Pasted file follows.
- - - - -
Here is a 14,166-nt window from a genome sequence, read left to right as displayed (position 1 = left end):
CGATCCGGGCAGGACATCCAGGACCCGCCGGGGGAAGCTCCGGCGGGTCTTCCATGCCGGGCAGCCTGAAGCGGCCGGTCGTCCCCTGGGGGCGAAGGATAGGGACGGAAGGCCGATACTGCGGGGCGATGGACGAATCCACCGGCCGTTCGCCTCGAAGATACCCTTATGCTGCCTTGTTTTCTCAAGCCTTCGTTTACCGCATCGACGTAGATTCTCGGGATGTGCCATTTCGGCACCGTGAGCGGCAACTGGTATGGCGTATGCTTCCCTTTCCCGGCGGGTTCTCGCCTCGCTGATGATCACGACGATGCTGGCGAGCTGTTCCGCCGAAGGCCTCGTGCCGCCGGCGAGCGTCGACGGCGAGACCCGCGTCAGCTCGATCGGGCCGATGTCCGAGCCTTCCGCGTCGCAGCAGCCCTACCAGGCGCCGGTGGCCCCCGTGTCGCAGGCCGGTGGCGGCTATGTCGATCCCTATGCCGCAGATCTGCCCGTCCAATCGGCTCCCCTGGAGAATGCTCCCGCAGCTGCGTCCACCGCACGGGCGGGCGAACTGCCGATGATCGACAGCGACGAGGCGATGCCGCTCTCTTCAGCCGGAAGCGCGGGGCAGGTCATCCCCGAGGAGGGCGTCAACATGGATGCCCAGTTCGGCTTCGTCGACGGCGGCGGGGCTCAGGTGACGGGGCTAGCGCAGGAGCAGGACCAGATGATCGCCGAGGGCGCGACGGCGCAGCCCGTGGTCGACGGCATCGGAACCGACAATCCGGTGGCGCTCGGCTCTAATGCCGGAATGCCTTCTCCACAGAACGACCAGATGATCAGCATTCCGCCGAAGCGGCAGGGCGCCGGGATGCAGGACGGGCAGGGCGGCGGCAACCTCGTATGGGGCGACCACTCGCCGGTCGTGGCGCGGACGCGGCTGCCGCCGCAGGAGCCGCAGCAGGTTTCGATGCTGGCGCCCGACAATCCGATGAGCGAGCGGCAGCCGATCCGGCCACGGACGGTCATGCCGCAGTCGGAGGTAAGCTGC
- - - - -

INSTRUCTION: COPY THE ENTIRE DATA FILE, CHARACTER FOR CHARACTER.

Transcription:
Here is a 14,166-nt window from a genome sequence, read left to right as displayed (position 1 = left end):
CGATCCGGGCAGGACATCCAGGACCCGCCGGGGGAAGCTCCGGCGGGTCTTCCATGCCGGGCAGCCTGAAGCGGCCGGTCGTCCCCTGGGGGCGAAGGATAGGGACGGAAGGCCGATACTGCGGGGCGATGGACGAATCCACCGGCCGTTCGCCTCGAAGATACCCTTATGCTGCCTTGTTTTCTCAAGCCTTCGTTTACCGCATCGACGTAGATTCTCGGGATGTGCCATTTCGGCACCGTGAGCGGCAACTGGTATGGCGTATGCTTCCCTTTCCCGGCGGGTTCTCGCCTCGCTGATGATCACGACGATGCTGGCGAGCTGTTCCGCCGAAGGCCTCGTGCCGCCGGCGAGCGTCGACGGCGAGACCCGCGTCAGCTCGATCGGGCCGATGTCCGAGCCTTCCGCGTCGCAGCAGCCCTACCAGGCGCCGGTGGCCCCCGTGTCGCAGGCCGGTGGCGGCTATGTCGATCCCTATGCCGCAGATCTGCCCGTCCAATCGGCTCCCCTGGAGAATGCTCCCGCAGCTGCGTCCACCGCACGGGCGGGCGAACTGCCGATGATCGACAGCGACGAGGCGATGCCGCTCTCTTCAGCCGGAAGCGCGGGGCAGGTCATCCCCGAGGAGGGCGTCAACATGGATGCCCAGTTCGGCTTCGTCGACGGCGGCGGGGCTCAGGTGACGGGGCTAGCGCAGGAGCAGGACCAGATGATCGCCGAGGGCGCGACGGCGCAGCCCGTGGTCGACGGCATCGGAACCGACAATCCGGTGGCGCTCGGCTCTAATGCCGGAATGCCTTCTCCACAGAACGACCAGATGATCAGCATTCCGCCGAAGCGGCAGGGCGCCGGGATGCAGGACGGGCAGGGCGGCGGCAACCTCGTATGGGGCGACCACTCGCCGGTCGTGGCGCGGACGCGGCTGCCGCCGCAGGAGCCGCAGCAGGTTTCGATGCTGGCGCCCGACAATCCGATGAGCGAGCGGCAGCCGATCCGGCCACGGACGGTCATGCCGCAGTCGGAGGTAAGCTGC